Sunday, January 24, 2010

Body Parts

I had one of those moments Mary Karr talks about in the optometrist's office when the lens right clicks over and something comes into sharp focus.

I was listening to someone whose spiritual path I respect. He was talking about Haiti, but I couldn't help but think that what he was saying applied as well to alcoholism.

He was trying to answer the question "why." If there is a God, how could he let this happen. Or more generally, its the question as old as Job. Why do bad things happen to good people?

It's a question I've been hearing a lot lately, particularly in the blogosphere. Garnet wrestled with this question a few days ago and found comfort in a post by Mr. Sponsorpants. I have my own beliefs about this, but I've never known how to answer this question to someone else's satisfaction. I suppose that for each of us, the answer is different.

But listening to my friend, something clicked. He said that Haiti happened because we live on a living, dynamic, molten planet that has plates that are constantly in motion. But if the planet were not always changing and dynamic, we all would die, he said.

Did God cause the earthquake? No, he said. Earthquakes happen because this is the world we inhabit.

I can answer the question of "why?" he went on. But the more important question is "what are we going to do about it?"

In the case of disaster, whether its Haiti, Katrina or something else entirely, it's often said that we are all responsible to one another because we are all related. The people in Haiti are our brothers and sisters.

But my friend believes that this isn't quite right. We're not all related, he believes. We are all part of the same body. All of us. Some of us are eyes, some ears, some toenails. All of the parts work together, according to their purpose. They do not get together and decide the elbows are most important. That we should all be elbows.

If a piece of glass becomes imbedded in our foot, our body parts don't get together and vote it off the island. When we injure our foot, we care for it. Because a hurt foot can hobble our whole body.

White blood cells are dispatched. Nerves fire. Eyes guide fingers, which work together to pluck out the glass.

We don't help the people of Haiti because they are our brothers and sisters, but because they are part of us. We offer what gifts we have been given, according to our purpose. For some, that's time. For others, money. Still others can only pray.

So what does this have to do with alcoholism?

I used to spend a lot of time wondering why. Why the alcoholic drank. Why God allowed alcoholism to exist in the first place. Eventually I understood it's a moot question.

Alcoholism exists because that's the world we live in. I called that acceptance. The more important question is what to do about it.

I learned early in Al-Anon that I couldn't cure my daughter, no matter how much I wanted to. Nor should I try to vote her off the island. I couldn't do this anymore than I could remove a toe. Instead I had to learn to care for her in a way that would not cause additional harm. This I called detaching with love. I call it letting go and letting God.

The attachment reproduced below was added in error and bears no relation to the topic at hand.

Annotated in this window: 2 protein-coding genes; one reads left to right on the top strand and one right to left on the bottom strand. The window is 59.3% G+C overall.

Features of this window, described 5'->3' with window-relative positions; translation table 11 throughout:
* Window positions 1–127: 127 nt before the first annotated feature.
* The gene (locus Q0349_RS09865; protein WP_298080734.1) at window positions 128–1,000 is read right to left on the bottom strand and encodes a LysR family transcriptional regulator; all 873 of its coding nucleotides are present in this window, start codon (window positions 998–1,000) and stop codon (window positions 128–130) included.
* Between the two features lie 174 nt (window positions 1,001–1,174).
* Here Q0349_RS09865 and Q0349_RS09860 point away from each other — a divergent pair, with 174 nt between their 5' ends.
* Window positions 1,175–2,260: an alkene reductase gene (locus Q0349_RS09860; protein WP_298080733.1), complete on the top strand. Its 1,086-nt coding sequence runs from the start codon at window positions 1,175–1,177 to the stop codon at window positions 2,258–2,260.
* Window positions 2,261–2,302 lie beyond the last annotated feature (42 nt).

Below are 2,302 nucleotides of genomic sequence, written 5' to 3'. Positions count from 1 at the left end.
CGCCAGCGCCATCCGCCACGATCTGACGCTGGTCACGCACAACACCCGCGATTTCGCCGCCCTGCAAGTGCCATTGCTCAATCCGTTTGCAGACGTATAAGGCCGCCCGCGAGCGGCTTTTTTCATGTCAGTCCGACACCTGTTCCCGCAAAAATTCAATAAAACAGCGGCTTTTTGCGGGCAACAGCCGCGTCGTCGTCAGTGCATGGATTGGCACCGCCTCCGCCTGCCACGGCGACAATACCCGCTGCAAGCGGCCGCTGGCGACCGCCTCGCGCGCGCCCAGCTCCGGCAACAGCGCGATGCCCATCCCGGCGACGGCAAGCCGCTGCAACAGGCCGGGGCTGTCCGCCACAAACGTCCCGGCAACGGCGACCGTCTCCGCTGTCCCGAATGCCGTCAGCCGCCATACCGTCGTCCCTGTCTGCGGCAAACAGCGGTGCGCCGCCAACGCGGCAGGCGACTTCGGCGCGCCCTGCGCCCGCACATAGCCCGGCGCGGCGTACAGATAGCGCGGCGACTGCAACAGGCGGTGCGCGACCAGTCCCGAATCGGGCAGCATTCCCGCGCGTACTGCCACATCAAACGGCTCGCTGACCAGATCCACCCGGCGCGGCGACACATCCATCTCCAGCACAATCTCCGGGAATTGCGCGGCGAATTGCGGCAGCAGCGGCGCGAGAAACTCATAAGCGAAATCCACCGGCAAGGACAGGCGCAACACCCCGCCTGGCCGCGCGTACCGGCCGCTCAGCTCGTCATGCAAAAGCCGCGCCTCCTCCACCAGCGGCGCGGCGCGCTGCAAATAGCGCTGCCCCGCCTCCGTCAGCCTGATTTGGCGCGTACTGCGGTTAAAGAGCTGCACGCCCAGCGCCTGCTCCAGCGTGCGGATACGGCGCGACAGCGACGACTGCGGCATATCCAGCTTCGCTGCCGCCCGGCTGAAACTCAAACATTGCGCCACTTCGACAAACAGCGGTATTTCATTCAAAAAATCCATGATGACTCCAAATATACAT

But I could deploy what skills I have to aid the response to this disastrous disease.

Some of us are communicators. Some are healers. Some of us are strong. Like the backbone, they hold us up. We do what we can. We chair meetings, set up chairs, support each other.

We don't try to vote our alcoholics off the island. Instead, we love them. Not because they are our brothers and sisters, but because they are a part of us. And when they are hurting, our whole families, our whole society, suffers.


  1. Kathy,
    This was a great post. I will use this in my life.
    I also wanted to thank you for all your prayers and support to me this weekend. It meant alot.

  2. "If a piece of glass got embedded in our foot..."
    Absolutely we would make sure the foot was in an environment to heal. We wouldn't stand around and watch and count how long it was taking to heal we would just let it be and know it would eventually heal.

  3. I think we look at it wrong, sometimes, when we ask "why". We assume that God's agenda is the same as ours, or that being alive is better than being dead, that being safe in this world is better than not being safe.
    Maybe God doesn't look at it that way.
    Maybe, in the grand scheme ot things, it is not important whether someone is happy and healthy for a long life on this planet.
    Maybe there are things that are a lot more important that we have no clue about.
    Maybe our reactions to these "disasters" is more important than the actual outcome.

    We only see this earth and this life and so we have made it out to be the most important thing. If we pray for a child to live and the child dies, we become angry at God for letting that happen. If the child lives, we thank God because we think life is the most important thing there is.
    But, if God is really what most religions say He is, then this life is not the most important thing and whether people on this planet are happy or not is completely inconsequential.

    Its scary to think of it that way - it makes me feel less powerful in a way, but it also makes me feel less afraid.

    "This too shall pass"